The Fall of the French Monarchy

2135 WordsApr 10, 20029 Pages
The revolution resulted, among other things, in the overthrow of the Bourbon monarchy in France and in the establishment of the First Republic. It was generated by a vast complex of causes, the most important of which were the inability of the ruling classes of nobility, clergy, and bourgeoisie to come to grips with the problems of state, the indecisive nature of the monarch, impoverishment of the workers, the intellectual ferment of the Age of Enlightenment, and the example of the American Revolution. Recent scholarship tends to downplay the social class struggle and emphasize political, cultural, ideological, and personality factors in the advent and unfolding of the conflict. The Revolution itself produced an equally vast complex of…show more content…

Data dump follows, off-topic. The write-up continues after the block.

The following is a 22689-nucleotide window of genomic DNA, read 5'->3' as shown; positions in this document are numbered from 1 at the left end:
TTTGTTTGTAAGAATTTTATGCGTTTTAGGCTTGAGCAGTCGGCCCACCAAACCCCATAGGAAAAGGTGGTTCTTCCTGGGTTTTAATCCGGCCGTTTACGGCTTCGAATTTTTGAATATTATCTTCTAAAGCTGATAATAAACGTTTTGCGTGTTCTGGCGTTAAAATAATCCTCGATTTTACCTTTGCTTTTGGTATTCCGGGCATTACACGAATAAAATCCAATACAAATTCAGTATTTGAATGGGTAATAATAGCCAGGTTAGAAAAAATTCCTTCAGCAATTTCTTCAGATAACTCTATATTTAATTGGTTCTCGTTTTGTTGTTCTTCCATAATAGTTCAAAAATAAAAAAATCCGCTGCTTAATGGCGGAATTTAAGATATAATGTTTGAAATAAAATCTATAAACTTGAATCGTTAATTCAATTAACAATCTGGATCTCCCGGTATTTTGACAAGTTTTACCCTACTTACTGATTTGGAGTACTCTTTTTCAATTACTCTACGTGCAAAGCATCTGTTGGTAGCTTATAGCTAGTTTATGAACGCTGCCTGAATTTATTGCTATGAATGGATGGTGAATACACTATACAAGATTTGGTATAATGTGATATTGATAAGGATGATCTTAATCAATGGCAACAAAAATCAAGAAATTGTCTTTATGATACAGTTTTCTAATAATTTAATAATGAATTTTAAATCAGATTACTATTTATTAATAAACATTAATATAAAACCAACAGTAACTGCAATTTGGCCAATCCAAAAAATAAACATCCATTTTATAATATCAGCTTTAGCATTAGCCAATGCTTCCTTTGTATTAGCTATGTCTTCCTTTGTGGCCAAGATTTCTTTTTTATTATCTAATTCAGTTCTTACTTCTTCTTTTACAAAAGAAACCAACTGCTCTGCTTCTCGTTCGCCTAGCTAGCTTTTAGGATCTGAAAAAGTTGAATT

Unable to stem the rising tide of revolt, Louis XVI withdrew his loyal troops. He recalled Necker, and then he formally legalized the measures that had been taken by the provisional authorities. Unrest and disorder, known as the Great Fear, stimulated the National Constituent Assembly to action. During the night session of August 4, 1789, the clergy, nobles, and bourgeoisie renounced their privileges; a few days later the assembly passed a law abolishing feudal and manorial prerogatives. The assembly proceeded to grapple with its primary task, the drafting of a constitution. In the constitutional preamble, known in history as the Declaration of the Rights of Man and of the Citizen, the delegates formulated the revolutionary ideals later summarized as Liberty, Equality, and Fraternity. While the Constituent Assembly deliberated, the hungry population of Paris, a hotbed of discontent and of rumors of Royalist conspiracy clamored for food and agitated for action. On October 5-6 a large body of Parisians, mostly women, marched on Versailles and laid siege to the royal palace. Lafayette, on demand of the crowd, escorted Louis and his family to Paris. After this episode some conservative members of the Constituent Assembly, which followed the king to Paris, handed in their resignations. In Paris, both the court and the assembly became increasingly subject to pressures from its citizens. Radical sentiment became predominant in the
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